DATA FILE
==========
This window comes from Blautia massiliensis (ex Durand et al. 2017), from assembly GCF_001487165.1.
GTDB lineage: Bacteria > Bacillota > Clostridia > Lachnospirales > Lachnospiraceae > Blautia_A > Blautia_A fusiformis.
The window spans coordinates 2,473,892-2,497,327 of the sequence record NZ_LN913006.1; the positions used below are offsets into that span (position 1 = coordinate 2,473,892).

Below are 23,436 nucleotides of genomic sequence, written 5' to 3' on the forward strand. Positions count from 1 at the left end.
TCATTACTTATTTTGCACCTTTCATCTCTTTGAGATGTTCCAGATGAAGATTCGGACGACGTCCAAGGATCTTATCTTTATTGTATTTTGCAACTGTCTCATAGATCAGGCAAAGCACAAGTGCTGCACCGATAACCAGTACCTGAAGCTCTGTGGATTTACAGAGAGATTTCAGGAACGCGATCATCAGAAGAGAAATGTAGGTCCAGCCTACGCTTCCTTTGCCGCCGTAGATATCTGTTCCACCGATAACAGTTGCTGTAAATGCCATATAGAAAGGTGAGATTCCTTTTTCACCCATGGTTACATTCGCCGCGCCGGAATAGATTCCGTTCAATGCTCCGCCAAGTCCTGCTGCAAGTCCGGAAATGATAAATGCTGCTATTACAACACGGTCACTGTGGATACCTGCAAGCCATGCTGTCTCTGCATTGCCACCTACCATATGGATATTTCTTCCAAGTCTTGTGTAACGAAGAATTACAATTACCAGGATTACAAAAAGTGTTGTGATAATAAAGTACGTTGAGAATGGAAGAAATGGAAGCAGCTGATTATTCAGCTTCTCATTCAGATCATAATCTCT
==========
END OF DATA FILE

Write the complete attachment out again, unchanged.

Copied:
This window comes from Blautia massiliensis (ex Durand et al. 2017), from assembly GCF_001487165.1.
GTDB lineage: Bacteria > Bacillota > Clostridia > Lachnospirales > Lachnospiraceae > Blautia_A > Blautia_A fusiformis.
The window spans coordinates 2,473,892-2,497,327 of the sequence record NZ_LN913006.1; the positions used below are offsets into that span (position 1 = coordinate 2,473,892).

Below are 23,436 nucleotides of genomic sequence, written 5' to 3' on the forward strand. Positions count from 1 at the left end.
TCATTACTTATTTTGCACCTTTCATCTCTTTGAGATGTTCCAGATGAAGATTCGGACGACGTCCAAGGATCTTATCTTTATTGTATTTTGCAACTGTCTCATAGATCAGGCAAAGCACAAGTGCTGCACCGATAACCAGTACCTGAAGCTCTGTGGATTTACAGAGAGATTTCAGGAACGCGATCATCAGAAGAGAAATGTAGGTCCAGCCTACGCTTCCTTTGCCGCCGTAGATATCTGTTCCACCGATAACAGTTGCTGTAAATGCCATATAGAAAGGTGAGATTCCTTTTTCACCCATGGTTACATTCGCCGCGCCGGAATAGATTCCGTTCAATGCTCCGCCAAGTCCTGCTGCAAGTCCGGAAATGATAAATGCTGCTATTACAACACGGTCACTGTGGATACCTGCAAGCCATGCTGTCTCTGCATTGCCACCTACCATATGGATATTTCTTCCAAGTCTTGTGTAACGAAGAATTACAATTACCAGGATTACAAAAAGTGTTGTGATAATAAAGTACGTTGAGAATGGAAGAAATGGAAGCAGCTGATTATTCAGCTTCTCATTCAGATCATAATCTCT